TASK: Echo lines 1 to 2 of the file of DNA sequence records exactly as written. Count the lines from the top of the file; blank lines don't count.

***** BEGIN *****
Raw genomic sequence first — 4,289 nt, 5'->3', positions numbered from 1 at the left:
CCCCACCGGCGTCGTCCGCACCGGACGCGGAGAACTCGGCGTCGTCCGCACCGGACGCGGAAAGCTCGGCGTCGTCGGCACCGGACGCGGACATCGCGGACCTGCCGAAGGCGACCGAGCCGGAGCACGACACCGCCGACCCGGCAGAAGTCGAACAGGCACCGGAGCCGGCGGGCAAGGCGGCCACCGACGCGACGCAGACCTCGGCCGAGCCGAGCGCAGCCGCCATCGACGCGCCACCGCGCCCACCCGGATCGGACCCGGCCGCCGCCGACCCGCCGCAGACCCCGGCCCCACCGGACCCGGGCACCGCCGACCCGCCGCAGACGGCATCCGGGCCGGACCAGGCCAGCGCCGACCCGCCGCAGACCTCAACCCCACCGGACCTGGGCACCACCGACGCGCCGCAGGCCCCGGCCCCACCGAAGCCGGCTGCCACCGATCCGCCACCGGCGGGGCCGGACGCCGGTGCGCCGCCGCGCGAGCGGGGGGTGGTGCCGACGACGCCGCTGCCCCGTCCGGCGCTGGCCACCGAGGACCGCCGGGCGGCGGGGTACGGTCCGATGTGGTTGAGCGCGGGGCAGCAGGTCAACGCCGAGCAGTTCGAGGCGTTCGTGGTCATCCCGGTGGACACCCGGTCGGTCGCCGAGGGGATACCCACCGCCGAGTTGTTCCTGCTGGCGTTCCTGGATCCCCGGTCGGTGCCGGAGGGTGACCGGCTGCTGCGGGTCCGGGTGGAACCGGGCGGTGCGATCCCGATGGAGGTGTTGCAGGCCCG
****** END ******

Raw genomic sequence first — 4,289 nt, 5'->3', positions numbered from 1 at the left:
CCCCACCGGCGTCGTCCGCACCGGACGCGGAGAACTCGGCGTCGTCCGCACCGGACGCGGAAAGCTCGGCGTCGTCGGCACCGGACGCGGACATCGCGGACCTGCCGAAGGCGACCGAGCCGGAGCACGACACCGCCGACCCGGCAGAAGTCGAACAGGCACCGGAGCCGGCGGGCAAGGCGGCCACCGACGCGACGCAGACCTCGGCCGAGCCGAGCGCAGCCGCCATCGACGCGCCACCGCGCCCACCCGGATCGGACCCGGCCGCCGCCGACCCGCCGCAGACCCCGGCCCCACCGGACCCGGGCACCGCCGACCCGCCGCAGACGGCATCCGGGCCGGACCAGGCCAGCGCCGACCCGCCGCAGACCTCAACCCCACCGGACCTGGGCACCACCGACGCGCCGCAGGCCCCGGCCCCACCGAAGCCGGCTGCCACCGATCCGCCACCGGCGGGGCCGGACGCCGGTGCGCCGCCGCGCGAGCGGGGGGTGGTGCCGACGACGCCGCTGCCCCGTCCGGCGCTGGCCACCGAGGACCGCCGGGCGGCGGGGTACGGTCCGATGTGGTTGAGCGCGGGGCAGCAGGTCAACGCCGAGCAGTTCGAGGCGTTCGTGGTCATCCCGGTGGACACCCGGTCGGTCGCCGAGGGGATACCCACCGCCGAGTTGTTCCTGCTGGCGTTCCTGGATCCCCGGTCGGTGCCGGAGGGTGACCGGCTGCTGCGGGTCCGGGTGGAACCGGGCGGTGCGATCCCGATGGAGGTGTTGCAGGCCCG